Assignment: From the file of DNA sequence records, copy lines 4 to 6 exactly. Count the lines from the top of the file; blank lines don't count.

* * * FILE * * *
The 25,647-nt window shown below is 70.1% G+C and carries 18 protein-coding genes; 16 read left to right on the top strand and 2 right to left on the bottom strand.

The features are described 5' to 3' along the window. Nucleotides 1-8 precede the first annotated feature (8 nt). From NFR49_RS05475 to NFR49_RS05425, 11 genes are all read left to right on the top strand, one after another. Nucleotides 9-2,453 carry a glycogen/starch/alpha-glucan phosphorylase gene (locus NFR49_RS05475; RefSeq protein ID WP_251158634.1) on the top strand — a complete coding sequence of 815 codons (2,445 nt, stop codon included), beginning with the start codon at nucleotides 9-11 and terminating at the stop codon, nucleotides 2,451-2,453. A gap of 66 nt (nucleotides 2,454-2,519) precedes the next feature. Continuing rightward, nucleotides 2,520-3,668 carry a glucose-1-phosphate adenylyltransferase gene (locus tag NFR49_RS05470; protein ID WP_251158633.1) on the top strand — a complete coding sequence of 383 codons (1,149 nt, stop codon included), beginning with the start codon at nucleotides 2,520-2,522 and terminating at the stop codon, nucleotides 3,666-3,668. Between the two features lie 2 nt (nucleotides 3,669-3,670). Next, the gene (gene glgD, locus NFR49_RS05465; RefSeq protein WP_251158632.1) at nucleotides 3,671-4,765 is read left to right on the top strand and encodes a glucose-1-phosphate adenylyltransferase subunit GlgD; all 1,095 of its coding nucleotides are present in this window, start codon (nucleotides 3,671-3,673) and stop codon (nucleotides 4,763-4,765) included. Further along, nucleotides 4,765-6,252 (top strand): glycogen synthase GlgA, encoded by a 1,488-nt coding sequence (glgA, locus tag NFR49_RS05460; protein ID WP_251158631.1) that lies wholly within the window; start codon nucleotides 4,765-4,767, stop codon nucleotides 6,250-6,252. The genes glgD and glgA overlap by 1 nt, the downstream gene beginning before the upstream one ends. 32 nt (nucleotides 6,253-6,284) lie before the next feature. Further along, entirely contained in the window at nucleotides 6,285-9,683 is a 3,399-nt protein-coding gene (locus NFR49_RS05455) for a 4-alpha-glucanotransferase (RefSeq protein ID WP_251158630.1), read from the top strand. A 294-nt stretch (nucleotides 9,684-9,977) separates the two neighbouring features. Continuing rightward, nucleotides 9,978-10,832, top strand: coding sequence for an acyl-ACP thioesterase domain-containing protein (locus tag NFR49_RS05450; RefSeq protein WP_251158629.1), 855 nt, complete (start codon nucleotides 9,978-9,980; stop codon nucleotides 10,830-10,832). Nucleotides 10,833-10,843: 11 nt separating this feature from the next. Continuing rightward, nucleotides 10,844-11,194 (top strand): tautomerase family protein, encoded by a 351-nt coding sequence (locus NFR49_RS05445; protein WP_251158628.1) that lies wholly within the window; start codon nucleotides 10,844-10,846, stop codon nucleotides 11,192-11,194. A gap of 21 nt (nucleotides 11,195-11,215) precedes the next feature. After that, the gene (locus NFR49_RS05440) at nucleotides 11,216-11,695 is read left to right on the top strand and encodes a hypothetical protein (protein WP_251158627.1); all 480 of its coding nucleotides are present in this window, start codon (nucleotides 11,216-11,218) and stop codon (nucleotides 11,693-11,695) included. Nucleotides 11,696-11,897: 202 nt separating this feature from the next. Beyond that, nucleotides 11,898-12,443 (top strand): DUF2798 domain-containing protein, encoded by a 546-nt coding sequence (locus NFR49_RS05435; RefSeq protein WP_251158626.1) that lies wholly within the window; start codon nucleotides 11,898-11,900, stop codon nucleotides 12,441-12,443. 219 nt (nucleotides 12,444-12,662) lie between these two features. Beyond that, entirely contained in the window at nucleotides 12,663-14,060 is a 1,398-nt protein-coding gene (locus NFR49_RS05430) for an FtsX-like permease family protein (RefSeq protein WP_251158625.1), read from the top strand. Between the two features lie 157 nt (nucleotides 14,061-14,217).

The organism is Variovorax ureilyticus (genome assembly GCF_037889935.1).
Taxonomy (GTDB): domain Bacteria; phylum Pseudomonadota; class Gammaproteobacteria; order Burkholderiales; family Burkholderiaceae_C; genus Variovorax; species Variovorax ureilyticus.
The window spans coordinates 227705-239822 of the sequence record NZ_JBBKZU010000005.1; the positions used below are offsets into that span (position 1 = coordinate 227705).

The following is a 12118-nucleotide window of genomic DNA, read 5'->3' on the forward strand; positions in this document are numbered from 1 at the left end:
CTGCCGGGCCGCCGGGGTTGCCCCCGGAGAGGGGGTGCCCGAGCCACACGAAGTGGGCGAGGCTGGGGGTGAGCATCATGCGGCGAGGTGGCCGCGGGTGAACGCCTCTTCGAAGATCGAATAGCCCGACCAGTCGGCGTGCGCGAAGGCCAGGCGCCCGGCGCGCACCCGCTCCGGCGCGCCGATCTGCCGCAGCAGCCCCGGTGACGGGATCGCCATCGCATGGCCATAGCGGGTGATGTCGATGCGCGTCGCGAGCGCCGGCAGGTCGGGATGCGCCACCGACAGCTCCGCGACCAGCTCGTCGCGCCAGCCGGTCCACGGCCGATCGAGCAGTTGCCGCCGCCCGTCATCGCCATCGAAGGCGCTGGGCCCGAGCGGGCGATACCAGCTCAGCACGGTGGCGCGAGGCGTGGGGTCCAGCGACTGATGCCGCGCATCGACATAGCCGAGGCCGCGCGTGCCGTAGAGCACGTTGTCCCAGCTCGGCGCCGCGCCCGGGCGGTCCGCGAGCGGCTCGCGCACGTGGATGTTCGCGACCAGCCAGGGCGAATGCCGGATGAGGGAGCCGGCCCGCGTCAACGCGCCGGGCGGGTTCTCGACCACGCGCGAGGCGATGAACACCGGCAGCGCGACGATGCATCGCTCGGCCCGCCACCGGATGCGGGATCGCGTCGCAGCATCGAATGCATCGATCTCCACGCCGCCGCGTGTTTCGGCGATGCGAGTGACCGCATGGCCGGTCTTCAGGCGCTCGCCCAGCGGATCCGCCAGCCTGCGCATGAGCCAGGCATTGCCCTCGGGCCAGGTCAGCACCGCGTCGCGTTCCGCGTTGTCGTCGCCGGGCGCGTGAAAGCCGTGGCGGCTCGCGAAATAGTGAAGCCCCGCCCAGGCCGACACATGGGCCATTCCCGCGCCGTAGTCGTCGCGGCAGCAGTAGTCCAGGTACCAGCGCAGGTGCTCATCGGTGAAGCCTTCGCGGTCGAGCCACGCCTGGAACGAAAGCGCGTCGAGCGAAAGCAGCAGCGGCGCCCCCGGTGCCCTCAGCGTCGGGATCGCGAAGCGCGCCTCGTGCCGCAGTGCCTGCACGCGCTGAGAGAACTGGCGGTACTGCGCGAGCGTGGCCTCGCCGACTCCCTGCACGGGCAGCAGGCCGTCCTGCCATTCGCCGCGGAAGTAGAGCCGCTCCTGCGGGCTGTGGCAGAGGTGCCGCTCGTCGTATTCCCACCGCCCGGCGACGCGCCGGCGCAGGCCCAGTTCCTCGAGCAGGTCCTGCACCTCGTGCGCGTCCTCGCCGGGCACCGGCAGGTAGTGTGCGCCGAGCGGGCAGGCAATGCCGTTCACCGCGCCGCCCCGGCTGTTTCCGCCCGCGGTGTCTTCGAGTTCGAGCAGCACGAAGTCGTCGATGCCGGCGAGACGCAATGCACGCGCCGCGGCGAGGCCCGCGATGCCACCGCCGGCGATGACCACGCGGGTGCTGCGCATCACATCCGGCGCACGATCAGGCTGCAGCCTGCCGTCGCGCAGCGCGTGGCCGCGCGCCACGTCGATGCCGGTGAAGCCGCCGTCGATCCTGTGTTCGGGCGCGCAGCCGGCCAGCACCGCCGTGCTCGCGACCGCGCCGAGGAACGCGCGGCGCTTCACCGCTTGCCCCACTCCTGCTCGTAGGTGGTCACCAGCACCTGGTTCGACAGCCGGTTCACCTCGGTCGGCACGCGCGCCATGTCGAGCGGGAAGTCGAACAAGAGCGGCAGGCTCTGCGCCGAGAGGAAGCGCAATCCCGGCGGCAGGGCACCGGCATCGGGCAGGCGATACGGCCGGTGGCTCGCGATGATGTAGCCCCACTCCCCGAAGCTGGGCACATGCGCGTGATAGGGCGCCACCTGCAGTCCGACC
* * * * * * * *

Taxonomy (GTDB): domain Bacteria; phylum Pseudomonadota; class Gammaproteobacteria; order Burkholderiales; family Burkholderiaceae_C; genus Variovorax; species Variovorax ureilyticus.
The window spans coordinates 227705-239822 of the sequence record NZ_JBBKZU010000005.1; the positions used below are offsets into that span (position 1 = coordinate 227705).

The following is a 12118-nucleotide window of genomic DNA, read 5'->3' on the forward strand; positions in this document are numbered from 1 at the left end: